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| | |-+  UAL 224 emergency at Boston 04/23
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Author Topic: UAL 224 emergency at Boston 04/23  (Read 4292 times)
stingray0
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« on: April 25, 2012, 01:19:32 AM »

Emergency of United flight 224 from Chicago to Boston.
Pilots report instrument failures and pressurization issues. It seems they were having trouble with their LOC/GS receivers, asking for weather conditions - hoping for VFR - at an alternate location. With no luck there, they continue on an ILS approach into Boston.

Note the weather at Boston at that time:
KBOS 231638Z 15008KT 2SM -RA BR BKN009 OVC011 17/16 A2933 RMK AO2 RAB1557 P0000$

...with other aircraft reportedly breaking through the clouds at 400 to 600 feet.

This clip condenses the final, approx., 80 minutes until arrival at the gate into 14 minutes. Silence and non relevant comm deleted.
Sequence was: ZBW (CAM39) -> ZBW (GDM36) -> APP (Rockport) - > Final -> APP (Rockport) - > Final -> TWR -> GND

[Edit: also see AvHerald http://avherald.com/h?article=44e7f89a&opt=0 ]
« Last Edit: April 25, 2012, 01:35:35 AM by stingray0 » Logged
Phlux
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« Reply #1 on: April 25, 2012, 10:02:05 AM »

Excellent edit, well done.  Thanks for this.
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Charlotte Ground - "Cactus 1441, hold short of mike and give way to the RJ..."

US Airways 1441 - "We have priority here, this same thing happened last time..."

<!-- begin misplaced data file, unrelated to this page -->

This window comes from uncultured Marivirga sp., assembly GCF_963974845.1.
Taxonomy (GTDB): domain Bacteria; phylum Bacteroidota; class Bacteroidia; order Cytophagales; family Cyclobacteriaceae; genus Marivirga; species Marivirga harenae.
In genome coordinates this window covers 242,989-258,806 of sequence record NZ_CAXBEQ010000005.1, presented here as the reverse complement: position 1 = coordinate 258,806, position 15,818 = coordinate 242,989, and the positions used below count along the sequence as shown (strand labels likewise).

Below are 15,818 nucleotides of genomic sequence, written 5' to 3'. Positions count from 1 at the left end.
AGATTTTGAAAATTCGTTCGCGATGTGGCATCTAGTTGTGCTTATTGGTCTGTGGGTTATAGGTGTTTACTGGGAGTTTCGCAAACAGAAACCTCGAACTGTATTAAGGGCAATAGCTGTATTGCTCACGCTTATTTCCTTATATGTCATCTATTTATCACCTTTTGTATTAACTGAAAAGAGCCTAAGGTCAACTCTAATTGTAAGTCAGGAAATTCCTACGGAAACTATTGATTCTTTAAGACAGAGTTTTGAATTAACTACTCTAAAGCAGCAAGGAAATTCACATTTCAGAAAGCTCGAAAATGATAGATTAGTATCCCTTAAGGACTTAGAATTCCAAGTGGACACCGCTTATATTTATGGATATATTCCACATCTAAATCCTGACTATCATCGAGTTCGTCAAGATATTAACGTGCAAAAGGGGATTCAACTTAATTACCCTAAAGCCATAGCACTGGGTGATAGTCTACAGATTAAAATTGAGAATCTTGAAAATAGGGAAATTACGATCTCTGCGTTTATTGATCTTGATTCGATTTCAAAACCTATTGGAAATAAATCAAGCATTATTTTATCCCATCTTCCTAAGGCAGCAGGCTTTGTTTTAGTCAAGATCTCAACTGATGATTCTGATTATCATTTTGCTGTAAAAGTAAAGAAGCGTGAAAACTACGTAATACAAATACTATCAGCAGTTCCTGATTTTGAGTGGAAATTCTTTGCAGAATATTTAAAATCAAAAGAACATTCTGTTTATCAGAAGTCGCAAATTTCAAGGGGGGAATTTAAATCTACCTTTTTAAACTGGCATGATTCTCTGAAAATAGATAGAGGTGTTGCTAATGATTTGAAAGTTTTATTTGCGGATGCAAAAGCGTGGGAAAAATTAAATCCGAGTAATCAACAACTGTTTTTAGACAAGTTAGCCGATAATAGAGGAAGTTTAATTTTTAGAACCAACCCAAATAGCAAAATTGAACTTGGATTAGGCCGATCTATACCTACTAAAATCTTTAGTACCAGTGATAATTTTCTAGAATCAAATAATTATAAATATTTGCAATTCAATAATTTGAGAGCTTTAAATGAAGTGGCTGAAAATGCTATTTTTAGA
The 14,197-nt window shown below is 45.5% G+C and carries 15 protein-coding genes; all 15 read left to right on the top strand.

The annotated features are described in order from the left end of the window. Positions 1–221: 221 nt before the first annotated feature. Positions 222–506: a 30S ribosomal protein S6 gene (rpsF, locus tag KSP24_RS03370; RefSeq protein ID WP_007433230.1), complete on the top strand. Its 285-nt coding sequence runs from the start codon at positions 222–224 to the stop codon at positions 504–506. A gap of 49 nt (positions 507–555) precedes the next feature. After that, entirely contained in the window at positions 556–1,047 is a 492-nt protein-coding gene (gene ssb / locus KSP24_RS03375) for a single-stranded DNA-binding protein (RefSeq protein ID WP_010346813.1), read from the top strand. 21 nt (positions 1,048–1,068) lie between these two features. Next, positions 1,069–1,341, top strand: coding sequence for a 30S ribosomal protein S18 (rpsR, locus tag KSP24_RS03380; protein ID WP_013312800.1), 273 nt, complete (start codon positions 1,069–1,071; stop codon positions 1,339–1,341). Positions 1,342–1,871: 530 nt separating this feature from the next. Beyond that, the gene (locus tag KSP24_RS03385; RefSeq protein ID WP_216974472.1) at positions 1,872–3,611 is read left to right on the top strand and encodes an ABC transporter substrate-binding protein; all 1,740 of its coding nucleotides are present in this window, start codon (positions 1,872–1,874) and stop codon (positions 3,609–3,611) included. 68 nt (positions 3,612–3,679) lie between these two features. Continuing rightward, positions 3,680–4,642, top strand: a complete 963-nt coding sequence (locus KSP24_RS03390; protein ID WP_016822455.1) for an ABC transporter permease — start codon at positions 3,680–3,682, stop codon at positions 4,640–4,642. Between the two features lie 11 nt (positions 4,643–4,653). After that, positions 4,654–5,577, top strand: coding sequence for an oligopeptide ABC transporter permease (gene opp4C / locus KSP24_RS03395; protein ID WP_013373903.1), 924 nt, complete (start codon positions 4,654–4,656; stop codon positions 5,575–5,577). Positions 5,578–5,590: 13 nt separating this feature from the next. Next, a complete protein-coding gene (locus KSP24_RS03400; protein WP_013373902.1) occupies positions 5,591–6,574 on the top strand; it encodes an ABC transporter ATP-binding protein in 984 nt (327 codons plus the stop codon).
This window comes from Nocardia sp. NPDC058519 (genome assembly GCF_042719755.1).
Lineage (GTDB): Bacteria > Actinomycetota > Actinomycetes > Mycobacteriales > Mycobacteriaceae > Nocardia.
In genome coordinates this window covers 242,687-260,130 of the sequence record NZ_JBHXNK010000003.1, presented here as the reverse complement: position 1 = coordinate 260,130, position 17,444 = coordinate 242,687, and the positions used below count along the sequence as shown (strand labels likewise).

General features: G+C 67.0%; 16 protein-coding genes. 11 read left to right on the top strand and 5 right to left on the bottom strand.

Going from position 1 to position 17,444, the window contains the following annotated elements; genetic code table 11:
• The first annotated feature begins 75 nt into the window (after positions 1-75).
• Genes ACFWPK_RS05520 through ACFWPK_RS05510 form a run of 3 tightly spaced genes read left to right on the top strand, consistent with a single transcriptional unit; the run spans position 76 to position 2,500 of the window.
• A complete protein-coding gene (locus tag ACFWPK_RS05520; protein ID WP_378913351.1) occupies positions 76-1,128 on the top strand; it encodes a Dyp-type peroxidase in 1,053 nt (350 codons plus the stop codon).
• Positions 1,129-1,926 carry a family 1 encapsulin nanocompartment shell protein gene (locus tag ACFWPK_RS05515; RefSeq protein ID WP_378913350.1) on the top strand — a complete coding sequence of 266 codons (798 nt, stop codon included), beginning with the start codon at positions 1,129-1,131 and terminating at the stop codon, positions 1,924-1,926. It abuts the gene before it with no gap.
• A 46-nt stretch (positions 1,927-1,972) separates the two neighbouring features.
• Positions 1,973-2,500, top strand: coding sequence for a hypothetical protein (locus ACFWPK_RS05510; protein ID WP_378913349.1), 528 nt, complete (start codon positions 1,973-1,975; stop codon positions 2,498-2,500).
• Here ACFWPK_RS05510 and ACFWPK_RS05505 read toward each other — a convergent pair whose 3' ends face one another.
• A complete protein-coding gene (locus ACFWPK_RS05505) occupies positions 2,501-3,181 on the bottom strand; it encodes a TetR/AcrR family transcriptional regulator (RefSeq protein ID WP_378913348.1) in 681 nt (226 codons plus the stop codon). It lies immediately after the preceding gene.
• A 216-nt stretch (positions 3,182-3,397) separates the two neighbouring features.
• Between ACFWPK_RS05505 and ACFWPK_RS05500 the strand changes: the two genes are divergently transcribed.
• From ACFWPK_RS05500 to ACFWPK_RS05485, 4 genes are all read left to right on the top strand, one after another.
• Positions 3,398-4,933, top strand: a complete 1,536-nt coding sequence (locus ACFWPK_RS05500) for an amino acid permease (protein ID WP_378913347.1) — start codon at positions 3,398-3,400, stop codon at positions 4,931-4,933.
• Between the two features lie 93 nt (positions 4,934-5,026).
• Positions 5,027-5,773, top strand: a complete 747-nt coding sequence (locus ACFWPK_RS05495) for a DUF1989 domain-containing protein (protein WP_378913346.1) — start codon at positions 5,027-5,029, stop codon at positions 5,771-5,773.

Charlotte Ground - "You have priority when I give it to you, now hold short Cactus 1441..
bn2av8r
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« Reply #2 on: April 25, 2012, 10:03:19 AM »

Great edit job!

I can't believe ARFF tried to communicate with the aircraft while they were shooting a low vis approach on most likely essential or emergency power. (meaning flying the peanut)
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njlarkin
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« Reply #3 on: April 26, 2012, 11:51:02 AM »

"No!  We'll talk to you later!"
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mkop
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« Reply #4 on: April 30, 2012, 08:50:14 PM »

I love the "snub" in response. "We require no further assistance. We'll taxi straight to the gate."
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ARFF!
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« Reply #5 on: May 01, 2012, 02:51:29 PM »

Great edit job!

I can't believe ARFF tried to communicate with the aircraft while they were shooting a low vis approach on most likely essential or emergency power. (meaning flying the peanut)

1. ARFF crews are NOT pilots.
2. ARFF crews are NOT aircraft mechanics.
3. ARFF crews are given the bare minimum of info as to the nature of the emergency, and often the information turns out to be incorrect.
4. ARFF crews do not usually hear all of the radio traffic.
5. ARFF crews have no idea as to what "shooting a low vis approach" involves, nor what "flying the peanut" means. (see #1)
6. ARFF crews DO want to have at least a minimal amount of contact with the flight crews so they can be made aware of any special needs or conditions.

In all fairness, I truly don't understand why ARFF would ask about the masks...at that stage of the game it wouldn't matter if they had deployed or not.
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